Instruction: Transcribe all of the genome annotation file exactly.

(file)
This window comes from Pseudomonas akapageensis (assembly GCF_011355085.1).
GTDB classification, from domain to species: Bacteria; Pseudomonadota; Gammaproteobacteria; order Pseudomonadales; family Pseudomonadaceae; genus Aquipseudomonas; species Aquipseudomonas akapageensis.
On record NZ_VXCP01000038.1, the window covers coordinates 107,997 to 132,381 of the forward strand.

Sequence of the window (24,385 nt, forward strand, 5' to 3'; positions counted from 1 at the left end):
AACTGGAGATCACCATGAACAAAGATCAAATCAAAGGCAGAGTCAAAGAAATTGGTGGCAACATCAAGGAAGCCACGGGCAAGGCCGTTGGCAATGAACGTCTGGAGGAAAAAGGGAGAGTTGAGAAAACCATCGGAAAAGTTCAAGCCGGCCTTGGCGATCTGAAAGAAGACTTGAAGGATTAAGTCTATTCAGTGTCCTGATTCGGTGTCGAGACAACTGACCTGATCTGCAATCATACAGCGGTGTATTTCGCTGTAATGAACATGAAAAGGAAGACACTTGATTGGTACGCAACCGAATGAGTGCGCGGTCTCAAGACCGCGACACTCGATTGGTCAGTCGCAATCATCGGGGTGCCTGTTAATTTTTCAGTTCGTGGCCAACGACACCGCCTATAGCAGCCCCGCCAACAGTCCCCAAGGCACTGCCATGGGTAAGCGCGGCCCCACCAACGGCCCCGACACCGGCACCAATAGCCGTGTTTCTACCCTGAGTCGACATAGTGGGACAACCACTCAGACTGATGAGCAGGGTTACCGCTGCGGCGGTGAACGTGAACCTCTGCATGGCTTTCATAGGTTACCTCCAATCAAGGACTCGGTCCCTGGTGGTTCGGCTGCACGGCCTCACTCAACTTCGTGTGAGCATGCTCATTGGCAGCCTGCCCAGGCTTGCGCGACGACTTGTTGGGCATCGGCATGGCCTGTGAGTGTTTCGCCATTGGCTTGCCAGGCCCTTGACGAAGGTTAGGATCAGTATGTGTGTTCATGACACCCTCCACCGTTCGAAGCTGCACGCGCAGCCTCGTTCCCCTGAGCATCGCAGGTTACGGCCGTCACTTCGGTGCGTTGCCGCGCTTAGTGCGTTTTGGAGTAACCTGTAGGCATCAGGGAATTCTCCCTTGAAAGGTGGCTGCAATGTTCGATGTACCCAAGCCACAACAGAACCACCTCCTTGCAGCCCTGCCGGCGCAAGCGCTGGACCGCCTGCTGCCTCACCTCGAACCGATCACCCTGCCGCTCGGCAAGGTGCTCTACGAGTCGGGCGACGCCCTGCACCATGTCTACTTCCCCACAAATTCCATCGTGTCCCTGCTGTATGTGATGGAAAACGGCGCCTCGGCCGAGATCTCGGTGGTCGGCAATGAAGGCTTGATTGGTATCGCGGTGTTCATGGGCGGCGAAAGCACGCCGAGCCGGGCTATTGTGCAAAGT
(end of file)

This window comes from Pseudomonas akapageensis (assembly GCF_011355085.1).
GTDB classification, from domain to species: Bacteria; Pseudomonadota; Gammaproteobacteria; order Pseudomonadales; family Pseudomonadaceae; genus Aquipseudomonas; species Aquipseudomonas akapageensis.
On record NZ_VXCP01000038.1, the window covers coordinates 107,997 to 132,381 of the forward strand.

Sequence of the window (24,385 nt, forward strand, 5' to 3'; positions counted from 1 at the left end):
AACTGGAGATCACCATGAACAAAGATCAAATCAAAGGCAGAGTCAAAGAAATTGGTGGCAACATCAAGGAAGCCACGGGCAAGGCCGTTGGCAATGAACGTCTGGAGGAAAAAGGGAGAGTTGAGAAAACCATCGGAAAAGTTCAAGCCGGCCTTGGCGATCTGAAAGAAGACTTGAAGGATTAAGTCTATTCAGTGTCCTGATTCGGTGTCGAGACAACTGACCTGATCTGCAATCATACAGCGGTGTATTTCGCTGTAATGAACATGAAAAGGAAGACACTTGATTGGTACGCAACCGAATGAGTGCGCGGTCTCAAGACCGCGACACTCGATTGGTCAGTCGCAATCATCGGGGTGCCTGTTAATTTTTCAGTTCGTGGCCAACGACACCGCCTATAGCAGCCCCGCCAACAGTCCCCAAGGCACTGCCATGGGTAAGCGCGGCCCCACCAACGGCCCCGACACCGGCACCAATAGCCGTGTTTCTACCCTGAGTCGACATAGTGGGACAACCACTCAGACTGATGAGCAGGGTTACCGCTGCGGCGGTGAACGTGAACCTCTGCATGGCTTTCATAGGTTACCTCCAATCAAGGACTCGGTCCCTGGTGGTTCGGCTGCACGGCCTCACTCAACTTCGTGTGAGCATGCTCATTGGCAGCCTGCCCAGGCTTGCGCGACGACTTGTTGGGCATCGGCATGGCCTGTGAGTGTTTCGCCATTGGCTTGCCAGGCCCTTGACGAAGGTTAGGATCAGTATGTGTGTTCATGACACCCTCCACCGTTCGAAGCTGCACGCGCAGCCTCGTTCCCCTGAGCATCGCAGGTTACGGCCGTCACTTCGGTGCGTTGCCGCGCTTAGTGCGTTTTGGAGTAACCTGTAGGCATCAGGGAATTCTCCCTTGAAAGGTGGCTGCAATGTTCGATGTACCCAAGCCACAACAGAACCACCTCCTTGCAGCCCTGCCGGCGCAAGCGCTGGACCGCCTGCTGCCTCACCTCGAACCGATCACCCTGCCGCTCGGCAAGGTGCTCTACGAGTCGGGCGACGCCCTGCACCATGTCTACTTCCCCACAAATTCCATCGTGTCCCTGCTGTATGTGATGGAAAACGGCGCCTCGGCCGAGATCTCGGTGGTCGGCAATGAAGGCTTGATTGGTATCGCGGTGTTCATGGGCGGCGAAAGCACGCCGAGCCGGGCTATTGTGCAAAGT